Patient-centered care is upheld as one of the fundamental components of high quality health care. Although a deceptively easy concept, patient-centered care is an elusive goal in clinical practice. A core objective for patient-centered care is a collaboration between health care providers and patients that aligns therapy with patients' values and preferences through shared decision making. Advances in communication training that are tailored to the specific requirements of nephrology care are promising methods for enhancing the skill-set of our providers. However, patient-centered care extends beyond shared decision-making and also involves attention to patients' physical and emotional symptoms, care coordination, and the inclusion of family members. Research about patient-centered care processes, interventions and outcomes among patients with kidney disease is sparse. Recent discussions among nephrology experts name patient-centered care as a priority for research and quality improvement in care. Given recent advances in methods for quantifying patient-centered care as well as patient reported outcomes, now is the time to prioritize our resources to evolve our health system and meet the needs of all patients with kidney disease.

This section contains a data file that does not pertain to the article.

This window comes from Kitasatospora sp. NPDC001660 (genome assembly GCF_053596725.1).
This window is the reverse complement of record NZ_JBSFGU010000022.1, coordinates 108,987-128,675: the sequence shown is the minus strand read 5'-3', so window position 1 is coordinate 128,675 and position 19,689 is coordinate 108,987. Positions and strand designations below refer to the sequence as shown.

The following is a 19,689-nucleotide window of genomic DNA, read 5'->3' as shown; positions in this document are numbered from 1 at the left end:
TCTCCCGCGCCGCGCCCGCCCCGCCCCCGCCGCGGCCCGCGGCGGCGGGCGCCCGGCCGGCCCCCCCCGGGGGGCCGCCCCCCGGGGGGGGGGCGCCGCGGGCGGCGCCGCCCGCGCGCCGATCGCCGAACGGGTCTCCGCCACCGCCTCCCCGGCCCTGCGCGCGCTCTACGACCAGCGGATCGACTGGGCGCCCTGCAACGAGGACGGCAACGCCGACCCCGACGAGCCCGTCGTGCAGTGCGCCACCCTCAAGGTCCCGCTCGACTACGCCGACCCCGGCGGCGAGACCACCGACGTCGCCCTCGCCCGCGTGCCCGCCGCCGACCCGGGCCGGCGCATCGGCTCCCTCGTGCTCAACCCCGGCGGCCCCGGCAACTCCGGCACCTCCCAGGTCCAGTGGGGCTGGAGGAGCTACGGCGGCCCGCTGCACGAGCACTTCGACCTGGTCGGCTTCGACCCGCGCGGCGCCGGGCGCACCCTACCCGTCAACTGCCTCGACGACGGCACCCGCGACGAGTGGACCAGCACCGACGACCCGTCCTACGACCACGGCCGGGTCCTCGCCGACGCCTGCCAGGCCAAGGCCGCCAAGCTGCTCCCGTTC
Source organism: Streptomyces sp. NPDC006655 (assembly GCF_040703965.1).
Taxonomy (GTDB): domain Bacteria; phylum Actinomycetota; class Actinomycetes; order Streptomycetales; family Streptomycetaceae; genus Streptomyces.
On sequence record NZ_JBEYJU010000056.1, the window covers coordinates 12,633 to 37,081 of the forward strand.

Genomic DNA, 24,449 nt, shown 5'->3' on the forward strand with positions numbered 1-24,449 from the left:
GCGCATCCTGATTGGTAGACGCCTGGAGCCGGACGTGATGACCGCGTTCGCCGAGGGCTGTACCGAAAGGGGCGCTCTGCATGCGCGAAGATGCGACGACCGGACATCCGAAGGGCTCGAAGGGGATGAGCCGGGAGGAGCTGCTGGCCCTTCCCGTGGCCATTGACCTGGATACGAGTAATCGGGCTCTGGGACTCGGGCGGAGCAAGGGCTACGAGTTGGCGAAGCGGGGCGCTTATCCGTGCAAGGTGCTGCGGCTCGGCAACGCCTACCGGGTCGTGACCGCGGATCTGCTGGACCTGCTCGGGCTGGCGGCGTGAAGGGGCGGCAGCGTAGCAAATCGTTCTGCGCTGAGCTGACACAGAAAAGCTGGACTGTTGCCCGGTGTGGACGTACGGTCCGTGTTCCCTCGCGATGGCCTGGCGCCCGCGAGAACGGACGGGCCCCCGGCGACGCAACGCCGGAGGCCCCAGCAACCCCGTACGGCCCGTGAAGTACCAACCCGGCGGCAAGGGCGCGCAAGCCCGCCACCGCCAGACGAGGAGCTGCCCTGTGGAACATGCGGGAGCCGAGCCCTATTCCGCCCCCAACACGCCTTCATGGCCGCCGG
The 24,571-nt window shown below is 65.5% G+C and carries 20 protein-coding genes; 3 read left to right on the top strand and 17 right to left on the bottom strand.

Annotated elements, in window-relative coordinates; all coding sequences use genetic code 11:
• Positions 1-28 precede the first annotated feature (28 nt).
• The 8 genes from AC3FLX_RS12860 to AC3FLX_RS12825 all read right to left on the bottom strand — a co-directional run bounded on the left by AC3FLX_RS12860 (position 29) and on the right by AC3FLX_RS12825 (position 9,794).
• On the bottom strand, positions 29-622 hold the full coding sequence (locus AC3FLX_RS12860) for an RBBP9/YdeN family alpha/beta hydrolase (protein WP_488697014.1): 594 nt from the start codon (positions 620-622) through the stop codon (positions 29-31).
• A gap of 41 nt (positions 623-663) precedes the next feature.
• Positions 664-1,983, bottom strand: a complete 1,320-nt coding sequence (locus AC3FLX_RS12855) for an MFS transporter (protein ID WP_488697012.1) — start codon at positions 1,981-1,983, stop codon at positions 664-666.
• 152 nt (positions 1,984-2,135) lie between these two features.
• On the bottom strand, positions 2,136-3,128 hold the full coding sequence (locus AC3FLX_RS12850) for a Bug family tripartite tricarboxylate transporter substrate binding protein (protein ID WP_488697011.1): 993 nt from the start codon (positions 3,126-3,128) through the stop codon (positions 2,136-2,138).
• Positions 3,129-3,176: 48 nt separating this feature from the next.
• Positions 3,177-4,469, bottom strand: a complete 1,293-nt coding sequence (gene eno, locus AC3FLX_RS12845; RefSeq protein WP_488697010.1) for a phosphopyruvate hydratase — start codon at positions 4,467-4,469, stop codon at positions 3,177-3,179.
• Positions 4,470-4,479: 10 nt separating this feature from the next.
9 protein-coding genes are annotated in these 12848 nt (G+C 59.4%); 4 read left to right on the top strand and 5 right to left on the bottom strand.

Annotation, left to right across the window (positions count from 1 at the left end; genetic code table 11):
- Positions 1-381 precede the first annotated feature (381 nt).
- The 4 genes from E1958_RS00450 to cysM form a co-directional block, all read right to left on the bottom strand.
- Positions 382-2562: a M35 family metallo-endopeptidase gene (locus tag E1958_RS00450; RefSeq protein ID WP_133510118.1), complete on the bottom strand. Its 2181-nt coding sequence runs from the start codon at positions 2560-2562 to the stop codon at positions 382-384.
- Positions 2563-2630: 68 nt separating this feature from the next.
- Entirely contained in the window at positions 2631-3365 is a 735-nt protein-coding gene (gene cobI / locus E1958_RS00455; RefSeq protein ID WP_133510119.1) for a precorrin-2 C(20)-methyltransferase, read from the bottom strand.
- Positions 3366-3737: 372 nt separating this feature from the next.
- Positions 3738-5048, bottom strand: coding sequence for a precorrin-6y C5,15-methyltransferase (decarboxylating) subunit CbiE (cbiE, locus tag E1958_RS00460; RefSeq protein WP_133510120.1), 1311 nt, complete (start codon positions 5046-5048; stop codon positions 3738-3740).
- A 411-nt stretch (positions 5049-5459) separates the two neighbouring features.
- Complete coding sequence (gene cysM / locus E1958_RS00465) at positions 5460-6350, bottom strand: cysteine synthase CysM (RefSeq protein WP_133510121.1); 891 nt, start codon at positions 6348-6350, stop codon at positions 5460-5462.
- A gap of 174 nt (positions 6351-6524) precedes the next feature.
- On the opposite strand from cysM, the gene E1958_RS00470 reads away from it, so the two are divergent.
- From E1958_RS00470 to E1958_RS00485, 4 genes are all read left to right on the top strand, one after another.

© 2014 Wiley Periodicals, Inc.
AIMS - African American women carry a disproportionate diabetes burden, yet there is limited information on strategies to identify outcomes women perceive as important intervention outcomes (patient-centered outcomes). This study presents a brief strategy to solicit these outcomes and to describe outcomes identified using the highlighted strategy.
METHODS - Thirty-four African-American women with type 2 diabetes were enrolled in group-based, diabetes/weight management interventions. A diabetes educator asked participants to write down their intervention expectations followed by verbal sharing of responses. Expectation-related themes were identified using an iterative, qualitative, team analytic approach based on audio-recorded responses.
RESULTS - The majority of the expectation-related themes (6 of 10) were reflective of self-care education/management and weight loss-related patient-centered outcomes. The remaining themes were associated with desires to help others prevent or manage diabetes, reduce negative diabetes-related emotions, get rid of diabetes, and stop taking diabetes medications.